Like most successful fraudsters, DiMenna presented himself, and was perceived as, a perfect gentleman, all while he was stealing from investors who considered him a friend.
As recently as 2015, the Stamford Advocate was still publishing gushing tributes to him, despite his history of fraud dating back to 1995.
STAMFORD -- In his sun-filled corner office overlooking the downtown, John DiMenna has an unusually calm demeanor for a businessman in the thick of Stamford's building boom.
At 70 [sic] the tall, salt-and-pepper-maned DiMenna has the bearing of a likeable English professor. Those who know him describe him as articulate but thoughtful, choosing his words with care and taking the time to observe and listen to those around him.
In short, he is not what you expect. [Or think he is — ED]
"Not to cast aspersions on the industry, but John DiMenna certainly does not fit the mold when you think about a developer," said Jack Condlin, the president of the Stamford Chamber of Commerce. "He's soft-spoken, very easygoing and very genuine." [hahahaha]
In a slightly astonished tone, he added: "He's actually interested in hearing what you have to say."
Similarly, Sandy Goldstein, the president of the Downtown Special Services District, said of him, "You will never meet a nicer or more humble person."
Since founding Seaboard Properties in 1992 and pursuing a strategy of acquiring office buildings, mostly in the South End, DiMenna has over the past six years moved his focus north, assembling a portfolio of mixed-use properties entirely in the downtown that encompasses 900,000 square feet and is valued at $250 million. Along the way, he has earned a reputation as a savvy but low-key real estate investor and developer.
"Traditionally, John is a value investor," said Randy Salvatore, a downtown developer who has worked with DiMenna. "He's bought at the bottom and sold at the top."
In 2007, Seaboard sold a significant chunk of its holdings to Greenwich-based Antares Investment Partners for $87 million, Antares being the initial development team behind Harbor Point. The sale included the company's flagship property, Stamford Landing, a five-building, 206,000-square-foot waterfront office complex. All told, DiMenna unloaded roughly half of his one million-square-foot portfolio for a total of $125 million.
The timing amazed real estate observers. By DiMenna's estimation, he beat the crash "by an hour." Antares would go on to lose control of the $3 billion Harbor Point redevelopment to then-Norwalk-based developer Building and Land Technology.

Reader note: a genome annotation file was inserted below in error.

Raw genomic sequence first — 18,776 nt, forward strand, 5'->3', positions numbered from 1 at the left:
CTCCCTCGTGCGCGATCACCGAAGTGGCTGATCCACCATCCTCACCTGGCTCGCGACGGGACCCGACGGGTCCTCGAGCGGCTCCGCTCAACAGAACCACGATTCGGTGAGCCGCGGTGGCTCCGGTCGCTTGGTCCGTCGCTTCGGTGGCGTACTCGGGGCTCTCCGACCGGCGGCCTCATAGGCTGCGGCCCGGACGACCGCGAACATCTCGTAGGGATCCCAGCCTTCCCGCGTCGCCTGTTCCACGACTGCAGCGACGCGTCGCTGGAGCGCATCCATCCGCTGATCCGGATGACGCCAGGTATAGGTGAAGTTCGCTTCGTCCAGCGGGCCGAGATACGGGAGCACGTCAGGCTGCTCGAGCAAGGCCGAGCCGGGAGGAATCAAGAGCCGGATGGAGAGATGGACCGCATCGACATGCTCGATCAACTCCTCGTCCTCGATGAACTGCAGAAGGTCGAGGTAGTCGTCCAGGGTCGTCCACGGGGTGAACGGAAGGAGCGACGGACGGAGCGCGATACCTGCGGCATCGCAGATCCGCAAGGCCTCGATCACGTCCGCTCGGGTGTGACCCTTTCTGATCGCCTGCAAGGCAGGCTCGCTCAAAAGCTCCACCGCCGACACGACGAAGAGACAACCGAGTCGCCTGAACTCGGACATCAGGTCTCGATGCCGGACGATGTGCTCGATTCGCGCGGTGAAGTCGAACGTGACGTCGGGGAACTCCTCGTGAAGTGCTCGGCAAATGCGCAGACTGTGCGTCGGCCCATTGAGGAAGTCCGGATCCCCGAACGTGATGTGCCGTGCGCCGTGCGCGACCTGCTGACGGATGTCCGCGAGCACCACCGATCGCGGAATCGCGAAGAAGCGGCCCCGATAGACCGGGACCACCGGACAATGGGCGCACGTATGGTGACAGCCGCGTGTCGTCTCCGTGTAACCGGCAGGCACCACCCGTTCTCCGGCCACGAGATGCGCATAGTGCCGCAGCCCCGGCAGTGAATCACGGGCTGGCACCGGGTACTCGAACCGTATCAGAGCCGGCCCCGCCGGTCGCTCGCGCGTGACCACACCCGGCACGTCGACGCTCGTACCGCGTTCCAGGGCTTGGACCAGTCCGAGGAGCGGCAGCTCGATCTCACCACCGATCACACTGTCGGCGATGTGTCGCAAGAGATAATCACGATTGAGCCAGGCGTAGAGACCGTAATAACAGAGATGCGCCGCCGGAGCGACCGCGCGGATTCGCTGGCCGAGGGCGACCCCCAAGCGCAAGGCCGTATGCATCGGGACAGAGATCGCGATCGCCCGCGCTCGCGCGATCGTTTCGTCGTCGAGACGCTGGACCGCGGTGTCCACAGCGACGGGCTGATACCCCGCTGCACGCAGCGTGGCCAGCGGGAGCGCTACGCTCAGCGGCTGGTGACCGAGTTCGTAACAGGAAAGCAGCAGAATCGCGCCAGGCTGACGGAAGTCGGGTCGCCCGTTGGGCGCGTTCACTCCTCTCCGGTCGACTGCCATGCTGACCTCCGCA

While the recession hobbled most developers other than BLT, DiMenna took his time and studied the landscape.
"What happens after a recession is there is a lot of a fear," he said. "For us, fear spells opportunity."
DiMenna has also made a foray into the hospitality industry, buying Courtyard by Marriott in 2011 from developer Tom Rich for $30 million. As part of an expansion plan, he is constructing the Marriott Residence Inn, the first extended-stay hotel in the downtown. The seven-story building, wedged between Seaboard's headquarters at 1 Atlantic St. and the Palace Theatre, will connect to the Courtyard by Marriott and have 156 rooms.
Although the project's towering crane has become one of the symbols of the downtown's growth, work on the Marriott site recently halted, causing city officials to speculate privately. Patrick Ryan, a spokesman for a group of contractors, said the stoppage was the result of an organized walkout in November because the construction workers had not been paid.
Asked about the status, DiMenna said he decided to suspend construction after the holidays because of changes that were made to the building's interior design, as well as cold weather issues. He said he was not aware of any contractor disputes. Construction is set to resume in February. The delay, he added, would not affect the slated October 2015 completion date. [In fact, it turned out that DiMenna owed millions to the workers, and never paid them - FWIW]
Among its commercial holdings, Seaboard owns two boutique office buildings in the downtown's historic district: an eight-story 81,000-square-foot office building at 300 Main St. and 1 Atlantic Street, which is comparably sized. Both were built in the late 1920s and reflect DiMenna's penchant for architecturally interesting buildings.
A Mount Vernon native who majored in English at the University of Miami, DiMenna got his professional start working in his grandfather's construction business, which specialized in public works infrastructure. When he was 45, he decided to embark on a career in real estate. Traditionally a high-stakes industry, its members often learn the hard way how quickly the tide of investor confidence can turn. DiMenna was no different. By 50, he said, he was broke.
Over the years, he has learned the value of patience, being content with perhaps one deal a year. And yet he still exhibits the characteristic long-term vision and grit of a developer. Looking ahead, he said his company, with 12 employees, is targeting properties between the train station and North Street.
He later added: "For people who are in it, it's an avocation as much as a vocation."
If you believe this 2016 article, and in light of his guilty plea, I do, DiMenna stole from at least 131 of his fellow Wee Burn Country members, and completely wiped out 18 of them. I've often wondered why the Madoffs of this world, and mini-Madoffs like DiMenna, choose to stay alive in prison, for the rest of their lives, instead of doing the honorable thing, atoning for their sins and at the same time avoiding that fate, but I guess these people are different from you and me; at least I hope they are.